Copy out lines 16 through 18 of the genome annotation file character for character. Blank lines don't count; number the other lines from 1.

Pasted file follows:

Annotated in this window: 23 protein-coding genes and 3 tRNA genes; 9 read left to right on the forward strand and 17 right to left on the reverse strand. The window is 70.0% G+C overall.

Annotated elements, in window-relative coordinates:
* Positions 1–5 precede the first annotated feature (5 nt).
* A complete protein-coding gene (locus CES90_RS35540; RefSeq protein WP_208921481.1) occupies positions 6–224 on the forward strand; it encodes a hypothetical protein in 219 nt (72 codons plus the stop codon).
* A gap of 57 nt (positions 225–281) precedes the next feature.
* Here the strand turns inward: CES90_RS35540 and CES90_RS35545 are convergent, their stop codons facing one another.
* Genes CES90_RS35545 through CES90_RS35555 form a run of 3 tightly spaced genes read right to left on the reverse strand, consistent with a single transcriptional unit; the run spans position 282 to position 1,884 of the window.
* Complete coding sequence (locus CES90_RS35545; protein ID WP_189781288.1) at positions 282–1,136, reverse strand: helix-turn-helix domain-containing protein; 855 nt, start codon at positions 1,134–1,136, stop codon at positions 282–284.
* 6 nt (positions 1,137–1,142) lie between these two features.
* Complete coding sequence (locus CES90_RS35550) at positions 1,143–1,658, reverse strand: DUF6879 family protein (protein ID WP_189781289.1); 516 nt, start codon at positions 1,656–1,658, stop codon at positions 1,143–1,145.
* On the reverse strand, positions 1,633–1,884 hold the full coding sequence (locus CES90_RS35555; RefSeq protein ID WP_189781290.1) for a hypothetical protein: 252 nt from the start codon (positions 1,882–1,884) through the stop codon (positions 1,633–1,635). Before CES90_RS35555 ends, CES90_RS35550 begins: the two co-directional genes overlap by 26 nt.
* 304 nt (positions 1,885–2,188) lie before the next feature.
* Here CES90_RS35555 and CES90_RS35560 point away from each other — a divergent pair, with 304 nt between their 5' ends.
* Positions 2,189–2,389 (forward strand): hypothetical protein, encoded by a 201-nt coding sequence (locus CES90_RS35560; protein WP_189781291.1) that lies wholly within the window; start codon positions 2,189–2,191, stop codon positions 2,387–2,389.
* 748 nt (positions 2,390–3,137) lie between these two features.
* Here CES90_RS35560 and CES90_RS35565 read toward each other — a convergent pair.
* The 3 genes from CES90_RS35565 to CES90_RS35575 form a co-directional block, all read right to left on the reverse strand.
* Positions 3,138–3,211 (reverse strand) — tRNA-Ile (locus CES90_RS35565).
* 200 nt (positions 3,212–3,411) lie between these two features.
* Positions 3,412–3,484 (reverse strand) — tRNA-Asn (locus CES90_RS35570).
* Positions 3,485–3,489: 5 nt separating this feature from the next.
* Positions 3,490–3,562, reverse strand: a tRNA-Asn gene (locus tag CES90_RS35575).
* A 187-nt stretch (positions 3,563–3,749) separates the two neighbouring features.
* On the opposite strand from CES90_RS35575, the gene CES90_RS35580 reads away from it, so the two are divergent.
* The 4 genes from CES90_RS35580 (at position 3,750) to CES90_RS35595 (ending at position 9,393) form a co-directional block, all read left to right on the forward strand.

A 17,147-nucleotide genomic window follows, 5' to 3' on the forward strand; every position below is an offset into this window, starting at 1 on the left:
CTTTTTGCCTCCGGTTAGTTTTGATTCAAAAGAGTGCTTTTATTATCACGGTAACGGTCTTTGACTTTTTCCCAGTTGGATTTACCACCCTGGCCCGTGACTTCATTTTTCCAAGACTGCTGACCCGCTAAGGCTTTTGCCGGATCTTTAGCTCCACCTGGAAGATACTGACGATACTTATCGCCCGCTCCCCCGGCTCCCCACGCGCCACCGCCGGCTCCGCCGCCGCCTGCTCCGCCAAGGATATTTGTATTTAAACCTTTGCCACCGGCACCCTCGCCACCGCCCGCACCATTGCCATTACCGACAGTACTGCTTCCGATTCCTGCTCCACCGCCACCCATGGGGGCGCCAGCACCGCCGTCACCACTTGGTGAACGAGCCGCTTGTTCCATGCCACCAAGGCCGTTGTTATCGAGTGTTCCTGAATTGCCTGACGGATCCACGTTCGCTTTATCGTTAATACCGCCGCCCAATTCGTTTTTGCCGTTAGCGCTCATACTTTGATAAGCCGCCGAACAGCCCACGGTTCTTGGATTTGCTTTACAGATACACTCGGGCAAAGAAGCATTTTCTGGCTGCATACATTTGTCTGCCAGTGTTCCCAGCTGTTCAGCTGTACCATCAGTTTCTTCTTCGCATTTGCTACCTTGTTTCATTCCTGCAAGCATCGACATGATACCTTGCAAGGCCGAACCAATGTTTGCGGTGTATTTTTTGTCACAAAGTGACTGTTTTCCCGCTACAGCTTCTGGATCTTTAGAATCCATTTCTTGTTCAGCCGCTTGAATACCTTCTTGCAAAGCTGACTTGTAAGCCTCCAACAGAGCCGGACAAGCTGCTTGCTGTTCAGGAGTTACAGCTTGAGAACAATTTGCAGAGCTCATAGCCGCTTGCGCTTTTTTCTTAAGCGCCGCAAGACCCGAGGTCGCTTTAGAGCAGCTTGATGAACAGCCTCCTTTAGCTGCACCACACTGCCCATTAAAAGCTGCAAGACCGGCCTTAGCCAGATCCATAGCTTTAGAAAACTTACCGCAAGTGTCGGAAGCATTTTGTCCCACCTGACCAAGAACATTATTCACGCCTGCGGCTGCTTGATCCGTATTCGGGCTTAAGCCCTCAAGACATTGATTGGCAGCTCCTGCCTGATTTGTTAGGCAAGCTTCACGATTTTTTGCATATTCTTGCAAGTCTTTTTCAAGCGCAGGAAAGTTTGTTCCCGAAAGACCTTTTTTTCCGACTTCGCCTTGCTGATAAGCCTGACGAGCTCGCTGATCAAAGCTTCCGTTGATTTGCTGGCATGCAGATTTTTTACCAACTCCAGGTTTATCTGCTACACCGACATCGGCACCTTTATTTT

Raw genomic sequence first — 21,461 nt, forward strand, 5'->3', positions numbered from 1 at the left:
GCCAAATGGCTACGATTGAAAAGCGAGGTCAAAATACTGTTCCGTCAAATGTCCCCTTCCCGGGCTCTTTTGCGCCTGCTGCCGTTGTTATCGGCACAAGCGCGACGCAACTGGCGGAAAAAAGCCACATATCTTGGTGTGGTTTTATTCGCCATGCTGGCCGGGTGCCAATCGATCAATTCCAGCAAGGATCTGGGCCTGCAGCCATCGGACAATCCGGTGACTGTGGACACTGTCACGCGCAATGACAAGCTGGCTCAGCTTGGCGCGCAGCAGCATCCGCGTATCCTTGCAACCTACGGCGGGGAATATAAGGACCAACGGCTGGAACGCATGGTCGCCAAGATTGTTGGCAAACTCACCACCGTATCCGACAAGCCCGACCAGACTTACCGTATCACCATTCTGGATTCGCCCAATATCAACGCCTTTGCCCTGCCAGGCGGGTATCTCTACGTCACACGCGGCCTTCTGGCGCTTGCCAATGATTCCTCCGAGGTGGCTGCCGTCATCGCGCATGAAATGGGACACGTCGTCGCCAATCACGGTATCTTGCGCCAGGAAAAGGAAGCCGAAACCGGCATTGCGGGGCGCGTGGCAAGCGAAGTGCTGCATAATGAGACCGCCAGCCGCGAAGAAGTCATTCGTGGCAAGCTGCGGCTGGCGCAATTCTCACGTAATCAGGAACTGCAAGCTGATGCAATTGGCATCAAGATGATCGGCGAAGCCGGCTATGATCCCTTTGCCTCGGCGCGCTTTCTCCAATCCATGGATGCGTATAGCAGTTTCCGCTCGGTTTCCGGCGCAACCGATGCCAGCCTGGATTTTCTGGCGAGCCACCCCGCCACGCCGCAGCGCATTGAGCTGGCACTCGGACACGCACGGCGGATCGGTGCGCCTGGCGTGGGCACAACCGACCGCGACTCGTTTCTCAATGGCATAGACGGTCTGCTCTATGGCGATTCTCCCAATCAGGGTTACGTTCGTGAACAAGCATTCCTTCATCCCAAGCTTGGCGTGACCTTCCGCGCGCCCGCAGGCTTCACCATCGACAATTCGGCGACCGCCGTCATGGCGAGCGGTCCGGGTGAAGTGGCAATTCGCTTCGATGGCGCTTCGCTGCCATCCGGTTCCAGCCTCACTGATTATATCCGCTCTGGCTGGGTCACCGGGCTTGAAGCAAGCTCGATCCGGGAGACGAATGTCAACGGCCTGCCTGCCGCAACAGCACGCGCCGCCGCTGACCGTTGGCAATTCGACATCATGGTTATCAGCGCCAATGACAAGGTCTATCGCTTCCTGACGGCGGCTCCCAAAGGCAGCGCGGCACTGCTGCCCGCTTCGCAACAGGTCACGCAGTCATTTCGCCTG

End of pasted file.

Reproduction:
* Here CES90_RS35560 and CES90_RS35565 read toward each other — a convergent pair.
* The 3 genes from CES90_RS35565 to CES90_RS35575 form a co-directional block, all read right to left on the reverse strand.
* Positions 3,138–3,211 (reverse strand) — tRNA-Ile (locus CES90_RS35565).